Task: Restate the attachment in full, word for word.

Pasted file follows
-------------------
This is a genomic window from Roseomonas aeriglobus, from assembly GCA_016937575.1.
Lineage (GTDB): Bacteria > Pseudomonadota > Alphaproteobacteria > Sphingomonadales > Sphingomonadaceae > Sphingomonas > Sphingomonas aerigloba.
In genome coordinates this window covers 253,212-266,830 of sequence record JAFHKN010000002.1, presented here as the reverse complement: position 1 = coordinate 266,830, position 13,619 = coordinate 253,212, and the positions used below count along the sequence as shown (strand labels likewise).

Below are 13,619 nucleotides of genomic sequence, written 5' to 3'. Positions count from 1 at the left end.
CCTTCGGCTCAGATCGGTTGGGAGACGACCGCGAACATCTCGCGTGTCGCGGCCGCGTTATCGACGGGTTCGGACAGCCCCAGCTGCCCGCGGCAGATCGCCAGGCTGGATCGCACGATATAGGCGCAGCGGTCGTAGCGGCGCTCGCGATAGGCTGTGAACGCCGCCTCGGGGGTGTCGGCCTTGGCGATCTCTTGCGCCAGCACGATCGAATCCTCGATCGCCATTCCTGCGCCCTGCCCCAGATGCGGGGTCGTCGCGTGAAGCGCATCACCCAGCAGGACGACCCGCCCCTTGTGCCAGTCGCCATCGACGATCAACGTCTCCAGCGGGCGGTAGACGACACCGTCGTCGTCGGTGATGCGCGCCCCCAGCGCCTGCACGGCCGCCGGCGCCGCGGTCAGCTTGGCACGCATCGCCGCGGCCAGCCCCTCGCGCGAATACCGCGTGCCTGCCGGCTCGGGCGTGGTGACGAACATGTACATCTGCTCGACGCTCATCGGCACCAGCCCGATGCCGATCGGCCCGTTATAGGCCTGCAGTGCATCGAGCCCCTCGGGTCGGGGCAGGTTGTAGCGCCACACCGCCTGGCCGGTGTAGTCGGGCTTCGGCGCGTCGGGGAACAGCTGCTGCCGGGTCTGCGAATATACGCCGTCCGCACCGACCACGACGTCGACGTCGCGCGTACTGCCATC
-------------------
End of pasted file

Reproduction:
This is a genomic window from Roseomonas aeriglobus, from assembly GCA_016937575.1.
Lineage (GTDB): Bacteria > Pseudomonadota > Alphaproteobacteria > Sphingomonadales > Sphingomonadaceae > Sphingomonas > Sphingomonas aerigloba.
In genome coordinates this window covers 253,212-266,830 of sequence record JAFHKN010000002.1, presented here as the reverse complement: position 1 = coordinate 266,830, position 13,619 = coordinate 253,212, and the positions used below count along the sequence as shown (strand labels likewise).

Below are 13,619 nucleotides of genomic sequence, written 5' to 3'. Positions count from 1 at the left end.
CCTTCGGCTCAGATCGGTTGGGAGACGACCGCGAACATCTCGCGTGTCGCGGCCGCGTTATCGACGGGTTCGGACAGCCCCAGCTGCCCGCGGCAGATCGCCAGGCTGGATCGCACGATATAGGCGCAGCGGTCGTAGCGGCGCTCGCGATAGGCTGTGAACGCCGCCTCGGGGGTGTCGGCCTTGGCGATCTCTTGCGCCAGCACGATCGAATCCTCGATCGCCATTCCTGCGCCCTGCCCCAGATGCGGGGTCGTCGCGTGAAGCGCATCACCCAGCAGGACGACCCGCCCCTTGTGCCAGTCGCCATCGACGATCAACGTCTCCAGCGGGCGGTAGACGACACCGTCGTCGTCGGTGATGCGCGCCCCCAGCGCCTGCACGGCCGCCGGCGCCGCGGTCAGCTTGGCACGCATCGCCGCGGCCAGCCCCTCGCGCGAATACCGCGTGCCTGCCGGCTCGGGCGTGGTGACGAACATGTACATCTGCTCGACGCTCATCGGCACCAGCCCGATGCCGATCGGCCCGTTATAGGCCTGCAGTGCATCGAGCCCCTCGGGTCGGGGCAGGTTGTAGCGCCACACCGCCTGGCCGGTGTAGTCGGGCTTCGGCGCGTCGGGGAACAGCTGCTGCCGGGTCTGCGAATATACGCCGTCCGCACCGACCACGACGTCGACGTCGCGCGTACTGCCATC